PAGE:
CAIRO: Around 150 ambulance drivers from the Land and River Specialized Ambulance Center began a strike and sit-in outside the center’s Cairo headquarters Wednesday evening, demanding better work conditions.
Driver Hamada El-Khatib told Daily News Egypt that bosses have not acknowledged their “heroic efforts during the Israeli attack on Gaza, when ambulance drivers ferried injured Palestinians to and from the Rafah Crossing for medical treatment.
“We were originally 10 ambulances, which increased to 35 during the assault on Gaza. We couldn t keep up…we were working for 48 hours at a time, 800 km, three hours to get there, three hours back and then we set out again, El-Khatib said.
“We received continuous orders, which we implemented. We were sleeping standing up. When we complained that we were exhausted and needed a break the choice was either receiving a LE 300 deduction or leaving the job.
They said whoever isn t happy with the [working arrangement] can leave, El-Khatib continued.
Drivers allege that bosses have the right to dismiss drivers without providing reasons.
Under the terms of their contracts – a copy of which was given to Daily News Egypt – drivers who quit their employment before three years have elapsed are obliged to pay back the costs of the training received.
All of the drivers have been at the Ambulance Center for no more than a year as this is when the center opened.
Drivers are calling for a number of changes.
“There s no health insurance, no social insurance; we have nothing to identify us as ambulance drivers apart from our uniforms; we have nowhere to sit when we re not in the ambulances, and we re not allowed to leave the center, Refaat Ibrahim Mohamed explained.
“I might be apart from my kids for a week. I have the right to take two days holiday after this but I only get one day, Mohamed continued.
El-Katib alleges that drivers only receive 12 hour breaks after working continuously for 10 days in Al-Arish and Suez.
Mohamed added that many drivers spend up to three hours of this break traveling back to their homes outside Cairo in governorates such as Daqahleya and Gharbeya.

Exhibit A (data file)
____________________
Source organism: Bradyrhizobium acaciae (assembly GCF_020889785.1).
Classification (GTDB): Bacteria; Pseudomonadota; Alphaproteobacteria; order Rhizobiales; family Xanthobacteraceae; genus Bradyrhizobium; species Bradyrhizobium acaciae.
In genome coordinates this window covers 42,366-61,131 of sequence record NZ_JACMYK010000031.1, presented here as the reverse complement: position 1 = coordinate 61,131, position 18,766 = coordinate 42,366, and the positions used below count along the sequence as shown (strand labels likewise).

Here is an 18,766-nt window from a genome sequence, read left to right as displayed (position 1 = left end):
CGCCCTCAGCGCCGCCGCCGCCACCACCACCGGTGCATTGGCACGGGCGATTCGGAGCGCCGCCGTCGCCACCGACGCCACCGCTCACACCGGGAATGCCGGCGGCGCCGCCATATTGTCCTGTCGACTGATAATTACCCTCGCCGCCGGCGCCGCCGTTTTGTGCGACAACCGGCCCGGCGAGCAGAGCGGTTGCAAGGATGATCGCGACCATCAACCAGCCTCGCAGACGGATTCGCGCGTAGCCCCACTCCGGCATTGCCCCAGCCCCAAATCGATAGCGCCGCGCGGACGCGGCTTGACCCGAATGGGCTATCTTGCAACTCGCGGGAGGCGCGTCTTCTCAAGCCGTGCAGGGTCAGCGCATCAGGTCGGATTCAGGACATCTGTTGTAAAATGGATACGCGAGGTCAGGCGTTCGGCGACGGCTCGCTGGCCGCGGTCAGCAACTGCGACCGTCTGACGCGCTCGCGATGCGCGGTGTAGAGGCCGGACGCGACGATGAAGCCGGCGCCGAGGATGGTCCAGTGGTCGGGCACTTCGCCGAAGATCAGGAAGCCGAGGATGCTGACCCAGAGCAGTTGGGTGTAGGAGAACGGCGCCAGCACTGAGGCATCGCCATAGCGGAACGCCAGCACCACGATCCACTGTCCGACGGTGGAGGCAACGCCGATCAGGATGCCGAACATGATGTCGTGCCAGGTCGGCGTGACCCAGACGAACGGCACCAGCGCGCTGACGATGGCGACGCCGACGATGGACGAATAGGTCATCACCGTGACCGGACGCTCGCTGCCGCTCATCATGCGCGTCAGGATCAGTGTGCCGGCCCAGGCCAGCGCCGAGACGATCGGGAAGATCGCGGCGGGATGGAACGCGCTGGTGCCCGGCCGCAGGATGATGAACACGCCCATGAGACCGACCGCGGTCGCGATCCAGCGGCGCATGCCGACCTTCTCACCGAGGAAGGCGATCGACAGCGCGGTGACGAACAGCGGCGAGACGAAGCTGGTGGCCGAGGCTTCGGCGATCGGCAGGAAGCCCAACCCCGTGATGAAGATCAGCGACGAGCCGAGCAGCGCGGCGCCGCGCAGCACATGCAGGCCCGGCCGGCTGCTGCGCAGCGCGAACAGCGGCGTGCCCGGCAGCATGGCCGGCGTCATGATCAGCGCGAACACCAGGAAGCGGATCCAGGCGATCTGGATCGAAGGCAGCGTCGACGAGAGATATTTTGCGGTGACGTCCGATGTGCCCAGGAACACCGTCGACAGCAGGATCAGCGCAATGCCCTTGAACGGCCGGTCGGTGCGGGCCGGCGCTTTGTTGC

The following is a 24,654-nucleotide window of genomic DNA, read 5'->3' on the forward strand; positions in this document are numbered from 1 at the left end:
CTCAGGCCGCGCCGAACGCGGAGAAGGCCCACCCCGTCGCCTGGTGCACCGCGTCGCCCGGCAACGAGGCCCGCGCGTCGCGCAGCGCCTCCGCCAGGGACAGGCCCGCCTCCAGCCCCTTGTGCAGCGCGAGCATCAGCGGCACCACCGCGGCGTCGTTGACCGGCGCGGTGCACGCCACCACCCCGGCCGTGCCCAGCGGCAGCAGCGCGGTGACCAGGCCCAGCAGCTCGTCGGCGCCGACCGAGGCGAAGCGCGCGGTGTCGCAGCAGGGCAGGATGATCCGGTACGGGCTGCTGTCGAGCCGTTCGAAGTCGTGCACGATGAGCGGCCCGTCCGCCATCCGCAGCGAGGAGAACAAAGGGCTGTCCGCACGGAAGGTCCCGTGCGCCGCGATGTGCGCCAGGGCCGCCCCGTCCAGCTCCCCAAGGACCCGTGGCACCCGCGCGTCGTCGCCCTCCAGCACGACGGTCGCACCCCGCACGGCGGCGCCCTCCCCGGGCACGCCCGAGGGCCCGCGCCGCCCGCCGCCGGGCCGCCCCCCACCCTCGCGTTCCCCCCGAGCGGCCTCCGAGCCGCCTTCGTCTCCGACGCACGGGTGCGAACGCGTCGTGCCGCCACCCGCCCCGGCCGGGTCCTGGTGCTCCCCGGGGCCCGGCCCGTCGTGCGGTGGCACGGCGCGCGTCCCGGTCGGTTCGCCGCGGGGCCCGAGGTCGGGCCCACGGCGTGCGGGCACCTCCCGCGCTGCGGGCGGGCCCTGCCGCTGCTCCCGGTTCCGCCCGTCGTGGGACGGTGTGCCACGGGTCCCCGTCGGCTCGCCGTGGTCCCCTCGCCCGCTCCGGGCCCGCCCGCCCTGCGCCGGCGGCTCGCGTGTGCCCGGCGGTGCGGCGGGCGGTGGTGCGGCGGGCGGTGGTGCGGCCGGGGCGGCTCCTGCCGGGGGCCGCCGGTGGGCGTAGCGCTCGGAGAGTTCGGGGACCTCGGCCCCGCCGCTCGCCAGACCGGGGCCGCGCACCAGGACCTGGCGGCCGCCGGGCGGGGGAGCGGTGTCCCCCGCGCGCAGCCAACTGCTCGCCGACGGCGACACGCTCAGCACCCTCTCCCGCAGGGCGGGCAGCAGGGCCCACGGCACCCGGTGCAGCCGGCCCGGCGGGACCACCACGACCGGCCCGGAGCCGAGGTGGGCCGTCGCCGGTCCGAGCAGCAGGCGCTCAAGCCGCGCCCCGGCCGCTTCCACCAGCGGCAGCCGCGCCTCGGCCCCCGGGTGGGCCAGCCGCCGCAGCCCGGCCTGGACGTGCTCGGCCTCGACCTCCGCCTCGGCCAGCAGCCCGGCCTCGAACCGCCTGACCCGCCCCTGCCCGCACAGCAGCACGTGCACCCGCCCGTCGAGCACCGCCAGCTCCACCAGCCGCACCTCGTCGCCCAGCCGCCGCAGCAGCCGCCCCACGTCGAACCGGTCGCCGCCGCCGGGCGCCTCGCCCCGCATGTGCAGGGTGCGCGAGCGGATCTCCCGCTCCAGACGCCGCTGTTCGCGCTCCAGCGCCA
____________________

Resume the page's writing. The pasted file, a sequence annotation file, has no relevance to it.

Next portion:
In addition to health and social insurance, drivers are demanding an indoors rest area where they can change into their uniforms.
They allege that currently they are forced to change in the ambulance parking area and do not have anywhere to rest in between ambulance trips.
Drivers are paid hourly – LE 40 for the first eight hours and an additional LE 20 for the four extra hours worked during their 12-hour shifts.
They say that after tax and other deductions, they take home LE 1,400 and do not receive any kind of allowance or incentive payments.
Their contract provides for incentive payments and bonuses for “extraordinary efforts whose payment is subject to unspecified conditions put in place by the “authority concerned.
The drivers allegation that they have not been paid for 55 days was dismissed as untrue by Mohamed Sultan, head of the central administration of critical care.
“They re paid between the 15th and 18th of each month. The check was received yesterday by the financial administration. There are of course administrative procedures which have to be completed which take approximately 10 days, but last month they were paid on the 17th, Sultan said.
“Drivers are entitled to one day off a week, and if a driver isn t able to take it, he is paid overtime.
Daily News Egypt asked Sultan why the drivers do not have any union representation.
“A union? No . they re drivers, and not permanent employees. Under the law we re not obliged to give them a union, he responded.
Concerning the issue of health insurance, Sultan says that a clause in drivers employment contracts allows them to apply for health insurance, and that some drivers have in fact submitted applications.
Sultan says that in any case all drivers will receive health insurance on July 1, 2009, when “funds will be available.
He alleges that drivers are refusing to negotiate with the Ambulance Center s administration, refusing to congregate in the Ambulance Center s meeting hall for negotiations.
“We tell them that we agree to their demands, but they say ‘what guarantees do we have that you ll keep your promise?’ But these are things which aren t written down. We don t know what to do with them.
Drivers responded to this by saying that Sultan had failed to honor his promises to uphold their demands on several previous occasions. They added that none of these promises were put in writing.
“The only reason they want us to go to the meeting hall is so they can separate us, El-Khatib added.